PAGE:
Senate Republican Leader Mitch McConnell vowed Thursday that “Congress will act” if President Barack Obama carries out his plan to make major changes to immigration laws through his executive authority.
“If President Obama acts in defiance of the people and imposes his will on the country, Congress will act,” McConnell said in a Senate floor speech in advance of the President’s primetime address tonight. In that speech, the President will lay out his plan to bypass a gridlocked Congress on this issue and allow as many as 5 million people to stay in the country legally.
“We’re considering a variety of options,” said McConnell, who will take over as Senate majority leader in the January when GOP-control of both houses of Congress begins. “But make no mistake. When the newly elected representatives of the people take their seats, they will act.”
Republicans are furious Obama is going around them and have already sternly warned doing so could wreck relations between the Capitol and the White House for the next two years.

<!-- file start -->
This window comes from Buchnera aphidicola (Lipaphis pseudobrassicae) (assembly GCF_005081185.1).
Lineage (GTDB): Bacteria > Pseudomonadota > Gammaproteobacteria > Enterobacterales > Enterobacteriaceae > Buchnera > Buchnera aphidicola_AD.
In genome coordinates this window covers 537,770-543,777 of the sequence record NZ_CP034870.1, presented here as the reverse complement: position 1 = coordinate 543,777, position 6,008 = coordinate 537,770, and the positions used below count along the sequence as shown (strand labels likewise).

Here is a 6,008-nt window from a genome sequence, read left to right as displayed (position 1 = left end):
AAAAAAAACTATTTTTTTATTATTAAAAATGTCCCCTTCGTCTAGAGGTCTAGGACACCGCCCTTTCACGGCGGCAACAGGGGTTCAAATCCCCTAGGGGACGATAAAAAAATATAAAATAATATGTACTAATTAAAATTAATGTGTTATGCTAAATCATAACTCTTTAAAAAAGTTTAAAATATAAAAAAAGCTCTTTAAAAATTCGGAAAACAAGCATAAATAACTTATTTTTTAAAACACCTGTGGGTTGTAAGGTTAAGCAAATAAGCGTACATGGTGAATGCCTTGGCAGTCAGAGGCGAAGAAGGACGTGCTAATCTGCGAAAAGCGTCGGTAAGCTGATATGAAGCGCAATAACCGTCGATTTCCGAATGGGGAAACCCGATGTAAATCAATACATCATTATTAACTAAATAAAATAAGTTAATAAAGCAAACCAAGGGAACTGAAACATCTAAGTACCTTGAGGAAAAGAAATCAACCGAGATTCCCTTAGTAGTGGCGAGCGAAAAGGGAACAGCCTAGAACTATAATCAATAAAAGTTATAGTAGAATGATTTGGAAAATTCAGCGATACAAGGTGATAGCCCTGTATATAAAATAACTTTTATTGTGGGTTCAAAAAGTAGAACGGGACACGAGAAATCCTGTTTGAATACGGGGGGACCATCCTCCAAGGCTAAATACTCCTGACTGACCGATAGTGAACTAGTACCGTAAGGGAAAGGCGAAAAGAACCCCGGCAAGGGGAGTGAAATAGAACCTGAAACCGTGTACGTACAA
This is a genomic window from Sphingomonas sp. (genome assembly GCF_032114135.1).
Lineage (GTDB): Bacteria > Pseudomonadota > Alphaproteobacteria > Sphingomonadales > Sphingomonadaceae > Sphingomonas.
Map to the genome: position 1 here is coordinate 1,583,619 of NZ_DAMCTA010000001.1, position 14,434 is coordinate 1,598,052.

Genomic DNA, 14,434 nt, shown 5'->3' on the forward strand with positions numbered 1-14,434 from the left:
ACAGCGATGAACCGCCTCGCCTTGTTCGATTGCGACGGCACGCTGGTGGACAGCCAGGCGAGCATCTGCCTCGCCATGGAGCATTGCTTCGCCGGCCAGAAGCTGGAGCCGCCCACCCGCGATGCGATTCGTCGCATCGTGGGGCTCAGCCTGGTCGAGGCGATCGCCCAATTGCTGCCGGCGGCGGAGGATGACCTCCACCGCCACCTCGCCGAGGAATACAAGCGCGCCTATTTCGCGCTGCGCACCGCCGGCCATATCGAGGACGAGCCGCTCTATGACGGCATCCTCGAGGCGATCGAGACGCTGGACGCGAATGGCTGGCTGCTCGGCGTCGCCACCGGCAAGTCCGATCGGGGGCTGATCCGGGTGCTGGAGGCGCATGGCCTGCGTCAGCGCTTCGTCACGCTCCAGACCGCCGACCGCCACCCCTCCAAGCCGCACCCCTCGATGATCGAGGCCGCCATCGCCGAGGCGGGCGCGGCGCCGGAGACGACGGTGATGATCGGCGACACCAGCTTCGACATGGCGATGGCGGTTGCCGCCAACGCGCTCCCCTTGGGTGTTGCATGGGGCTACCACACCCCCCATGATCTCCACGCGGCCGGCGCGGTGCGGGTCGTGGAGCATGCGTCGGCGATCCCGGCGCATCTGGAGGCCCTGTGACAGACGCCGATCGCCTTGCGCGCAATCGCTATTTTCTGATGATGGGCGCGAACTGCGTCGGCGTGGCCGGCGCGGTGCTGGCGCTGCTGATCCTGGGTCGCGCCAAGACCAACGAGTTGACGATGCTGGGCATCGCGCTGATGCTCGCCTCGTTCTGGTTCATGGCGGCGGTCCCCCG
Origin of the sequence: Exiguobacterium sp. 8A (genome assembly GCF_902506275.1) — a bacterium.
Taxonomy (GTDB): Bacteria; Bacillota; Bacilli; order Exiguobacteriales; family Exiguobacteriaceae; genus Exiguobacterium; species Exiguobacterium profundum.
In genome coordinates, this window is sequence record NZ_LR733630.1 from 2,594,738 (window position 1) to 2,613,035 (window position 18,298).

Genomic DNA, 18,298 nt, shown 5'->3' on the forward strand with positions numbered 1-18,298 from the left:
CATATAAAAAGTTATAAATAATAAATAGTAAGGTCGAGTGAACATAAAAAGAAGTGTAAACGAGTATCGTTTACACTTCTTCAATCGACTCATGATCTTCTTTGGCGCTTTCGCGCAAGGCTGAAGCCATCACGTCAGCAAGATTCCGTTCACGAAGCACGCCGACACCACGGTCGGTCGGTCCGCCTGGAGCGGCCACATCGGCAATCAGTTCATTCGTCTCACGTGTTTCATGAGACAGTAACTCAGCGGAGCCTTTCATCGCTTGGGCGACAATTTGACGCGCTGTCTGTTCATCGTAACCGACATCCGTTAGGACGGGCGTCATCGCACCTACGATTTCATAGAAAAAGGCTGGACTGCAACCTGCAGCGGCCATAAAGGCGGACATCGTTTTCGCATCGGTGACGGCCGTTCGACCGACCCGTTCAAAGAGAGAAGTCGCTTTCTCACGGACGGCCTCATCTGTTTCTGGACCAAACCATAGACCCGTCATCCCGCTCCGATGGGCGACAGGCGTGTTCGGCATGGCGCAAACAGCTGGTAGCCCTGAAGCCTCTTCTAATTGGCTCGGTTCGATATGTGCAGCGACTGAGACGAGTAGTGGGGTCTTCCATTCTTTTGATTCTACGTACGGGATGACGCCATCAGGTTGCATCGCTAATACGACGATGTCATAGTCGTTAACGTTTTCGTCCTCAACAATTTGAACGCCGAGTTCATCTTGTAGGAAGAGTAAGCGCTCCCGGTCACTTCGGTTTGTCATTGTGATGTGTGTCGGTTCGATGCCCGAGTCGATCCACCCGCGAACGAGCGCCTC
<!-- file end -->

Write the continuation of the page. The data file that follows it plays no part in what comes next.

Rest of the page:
“It seems to be about what a political party thinks makes good politics,” McConnell said. “It seems to be about what a President thinks would be good for his legacy. These are not the motivations that should be driving such sweeping action. And I think the President will come to regret the chapter history writes if he does move forward.”
In his speech, McConnell quoted Obama from last year saying he could not act unilaterally on the issue. Executive action was “was not an option” the President had said. And the “path to get this done” is “through the Congress.”
“Imposing his will unilaterally may seem tempting. It may serve him politically in the short term. But he know that it will make an already broken system even more broken,” McConnell said as his speech concluded. “And he knows that his is not how democracy is supposed to work. He told us so himself.”